LEONARDO’S BRIDGE: Part 2. “A Bridge for the Sultan”

I once heard of a tradition in Turkey that Leonardo was invited to Istanbul to paint a portrait of “Mehmed the Conqueror” (Fatih Sultan Mehmet) but was unable to accept the commission. No documentation exists to corroborate this story. But there is manifest evidence of Leonardo’s contemporary, the Venetian painter Gentile Bellini, journeying to Constantinople…

LEONARDO’S BRIDGE: Part 1. “The Master of all Trades”

Leonardo (1452-1519) created no more than 17 paintings during his lifetime. This part-time artist, who created the two most famous paintings in the history of art, was a consummate scientist-engineer, imbuing his art with science, and his science with art. Although he had virtually no formal education, he possessed relentless curiosity, which in combination with…

Nine Days in August 1945

On August 6, 1945 the United States detonated the first nuclear weapon over another country — dropping a fission device on Hiroshima — and just three days later, dropped a second bomb on Nagasaki. The first wiped out 90% of its target and resulted in approximately 80,000 immediate deaths, the second in approximately 40,000 deaths.…

Einstein’s letter to Ataturk’s Turkey

  A video prepared by Çankaya University in Ankara gives the historical background to the letter. According to the narrative (in Turkish) in 1949 Einstein meets a young foreign student, Münir Ülgür, at Princeton. When he learns that Ülgür is a student from Turkey, he shows visible excitement, “Do you know,” he says, “…your nation…

EINSTEIN AND ATATURK (Part 1)

This story represents the intersection in the lives of two of my lifelong heroes. First there is Albert Einstein, the greatest scientist since Isaac Newton, and Time Magazine’s choice for “The Individual of the 20th Century.” As a professor of physics for four decades I have been intimately involved with almost every component of his…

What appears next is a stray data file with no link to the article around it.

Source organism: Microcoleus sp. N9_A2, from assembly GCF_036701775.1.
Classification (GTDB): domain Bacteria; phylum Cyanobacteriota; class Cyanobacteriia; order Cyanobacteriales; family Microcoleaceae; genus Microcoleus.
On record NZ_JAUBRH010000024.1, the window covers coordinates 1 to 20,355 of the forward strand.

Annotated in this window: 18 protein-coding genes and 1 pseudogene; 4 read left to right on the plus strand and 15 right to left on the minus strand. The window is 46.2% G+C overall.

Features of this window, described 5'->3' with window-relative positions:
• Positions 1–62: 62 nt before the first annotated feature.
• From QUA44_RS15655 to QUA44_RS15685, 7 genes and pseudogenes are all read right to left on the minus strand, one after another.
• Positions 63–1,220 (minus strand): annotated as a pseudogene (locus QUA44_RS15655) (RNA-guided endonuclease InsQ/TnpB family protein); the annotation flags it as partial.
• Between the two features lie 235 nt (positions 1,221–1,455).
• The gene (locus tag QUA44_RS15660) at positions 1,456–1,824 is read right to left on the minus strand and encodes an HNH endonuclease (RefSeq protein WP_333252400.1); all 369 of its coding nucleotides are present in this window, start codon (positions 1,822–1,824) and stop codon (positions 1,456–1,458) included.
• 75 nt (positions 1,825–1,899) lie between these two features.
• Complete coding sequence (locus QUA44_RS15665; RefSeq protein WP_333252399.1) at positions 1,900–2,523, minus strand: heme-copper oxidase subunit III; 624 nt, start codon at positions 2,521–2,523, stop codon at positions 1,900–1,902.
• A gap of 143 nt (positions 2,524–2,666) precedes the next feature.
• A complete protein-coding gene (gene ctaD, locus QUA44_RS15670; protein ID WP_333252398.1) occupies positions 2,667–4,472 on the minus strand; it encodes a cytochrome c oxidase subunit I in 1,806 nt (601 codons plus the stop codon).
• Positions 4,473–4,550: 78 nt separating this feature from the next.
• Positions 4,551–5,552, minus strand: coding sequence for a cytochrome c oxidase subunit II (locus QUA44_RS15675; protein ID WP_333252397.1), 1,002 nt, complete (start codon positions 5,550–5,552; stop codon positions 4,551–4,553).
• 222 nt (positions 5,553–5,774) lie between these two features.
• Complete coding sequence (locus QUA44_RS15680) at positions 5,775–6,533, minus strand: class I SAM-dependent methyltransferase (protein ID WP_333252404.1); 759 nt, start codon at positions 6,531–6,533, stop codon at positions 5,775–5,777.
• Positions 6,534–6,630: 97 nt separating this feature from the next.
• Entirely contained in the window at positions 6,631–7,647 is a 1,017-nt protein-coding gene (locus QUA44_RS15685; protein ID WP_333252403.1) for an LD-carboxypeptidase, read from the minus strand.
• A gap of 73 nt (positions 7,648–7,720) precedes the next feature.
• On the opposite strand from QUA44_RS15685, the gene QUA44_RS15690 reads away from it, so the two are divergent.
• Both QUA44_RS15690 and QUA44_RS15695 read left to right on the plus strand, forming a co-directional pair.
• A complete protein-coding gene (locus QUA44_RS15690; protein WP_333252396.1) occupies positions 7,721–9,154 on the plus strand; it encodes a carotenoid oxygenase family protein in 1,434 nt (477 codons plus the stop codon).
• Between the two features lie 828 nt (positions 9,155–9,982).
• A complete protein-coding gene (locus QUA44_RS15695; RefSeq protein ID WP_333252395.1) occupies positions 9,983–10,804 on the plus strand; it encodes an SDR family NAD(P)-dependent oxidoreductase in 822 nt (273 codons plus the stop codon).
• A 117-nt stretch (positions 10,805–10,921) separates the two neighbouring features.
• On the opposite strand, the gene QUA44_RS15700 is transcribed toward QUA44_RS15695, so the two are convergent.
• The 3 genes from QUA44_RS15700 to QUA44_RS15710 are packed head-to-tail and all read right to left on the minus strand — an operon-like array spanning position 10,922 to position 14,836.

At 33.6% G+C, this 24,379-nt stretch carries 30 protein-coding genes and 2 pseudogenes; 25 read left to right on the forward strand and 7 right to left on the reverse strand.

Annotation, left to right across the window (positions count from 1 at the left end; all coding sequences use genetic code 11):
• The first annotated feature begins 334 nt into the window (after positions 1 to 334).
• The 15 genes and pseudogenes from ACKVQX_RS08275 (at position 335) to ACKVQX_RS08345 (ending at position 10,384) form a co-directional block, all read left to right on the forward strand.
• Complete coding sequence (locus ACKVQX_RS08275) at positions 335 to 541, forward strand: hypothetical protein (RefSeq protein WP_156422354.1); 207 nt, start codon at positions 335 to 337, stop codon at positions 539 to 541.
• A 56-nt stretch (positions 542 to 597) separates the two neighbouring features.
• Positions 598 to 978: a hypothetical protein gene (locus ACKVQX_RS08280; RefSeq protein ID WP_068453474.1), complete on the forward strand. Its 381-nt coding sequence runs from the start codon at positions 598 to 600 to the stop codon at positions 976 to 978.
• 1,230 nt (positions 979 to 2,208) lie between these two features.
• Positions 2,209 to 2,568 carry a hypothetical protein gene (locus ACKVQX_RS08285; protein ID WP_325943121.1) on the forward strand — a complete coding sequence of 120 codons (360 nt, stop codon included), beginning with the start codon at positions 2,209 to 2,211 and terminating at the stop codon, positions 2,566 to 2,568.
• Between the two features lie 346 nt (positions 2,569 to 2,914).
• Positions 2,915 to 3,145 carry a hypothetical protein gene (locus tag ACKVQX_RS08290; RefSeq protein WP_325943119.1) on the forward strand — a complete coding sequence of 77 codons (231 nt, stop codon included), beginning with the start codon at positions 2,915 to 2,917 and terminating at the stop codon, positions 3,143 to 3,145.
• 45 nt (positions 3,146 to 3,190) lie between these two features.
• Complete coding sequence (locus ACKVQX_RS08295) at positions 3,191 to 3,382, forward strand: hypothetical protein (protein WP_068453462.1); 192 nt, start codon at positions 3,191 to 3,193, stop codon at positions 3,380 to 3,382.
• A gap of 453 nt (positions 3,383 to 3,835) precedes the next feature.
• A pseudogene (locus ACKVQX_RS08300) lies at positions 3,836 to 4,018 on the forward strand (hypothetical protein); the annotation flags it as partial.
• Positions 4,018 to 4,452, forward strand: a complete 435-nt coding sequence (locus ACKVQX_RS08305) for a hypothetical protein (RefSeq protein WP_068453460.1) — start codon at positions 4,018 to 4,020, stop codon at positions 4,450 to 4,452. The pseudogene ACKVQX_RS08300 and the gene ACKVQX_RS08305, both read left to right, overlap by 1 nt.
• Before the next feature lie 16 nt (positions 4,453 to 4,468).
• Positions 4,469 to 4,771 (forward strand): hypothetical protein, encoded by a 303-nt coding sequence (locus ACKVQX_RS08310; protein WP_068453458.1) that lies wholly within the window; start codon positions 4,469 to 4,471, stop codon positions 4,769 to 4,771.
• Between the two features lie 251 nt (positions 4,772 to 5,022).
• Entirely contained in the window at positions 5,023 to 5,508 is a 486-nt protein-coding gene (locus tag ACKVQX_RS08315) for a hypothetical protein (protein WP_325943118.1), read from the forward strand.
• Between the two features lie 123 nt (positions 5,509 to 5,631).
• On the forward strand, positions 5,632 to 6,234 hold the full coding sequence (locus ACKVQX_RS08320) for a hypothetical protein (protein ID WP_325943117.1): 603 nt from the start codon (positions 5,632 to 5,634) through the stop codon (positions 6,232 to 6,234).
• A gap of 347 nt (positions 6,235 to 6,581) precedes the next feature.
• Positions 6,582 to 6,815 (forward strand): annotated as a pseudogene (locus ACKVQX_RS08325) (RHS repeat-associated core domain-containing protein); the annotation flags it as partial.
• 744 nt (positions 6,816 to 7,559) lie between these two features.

NASA PART II. MANNED SPACE FLIGHT — “A breath taking success…”

“That’s one small step for [a] man, one giant leap for mankind.” — Neil Armstrong With the retirement of the Shuttle Discovery, the manned space program of NASA — just one of half-a-dozen components of NASA’s mission — effectively went into dormancy, at least in as far as the use of American booster rockets in…

NASA PART I. “THE PASSING OF AN ERA: THE RETIREMENT OF THE SPACE SHUTTLE”

NOTE: I am interrupting a series of blogs that I’ve been writing about Einstein, in order to write a few on NASA, on the occasion of the retirement of the Space Shuttle Program. Ten days apart NASA treated us to a pair of spectacular aerial shows, first over the monuments of Washington, DC, and then…

EINSTEIN Part II: A Bundle of Contradictions

  Albert Einstein, whose name has become synonymous with “genius,” was a complex man, a virtual bundle of contradictions. The ultimate intellectual rebel, he demonstrated a level of intuition and imagination beyond any mathematical scientist since Isaac Newton. He was a very good mathematician, but not a mathematical genius in the mode of Newton, who…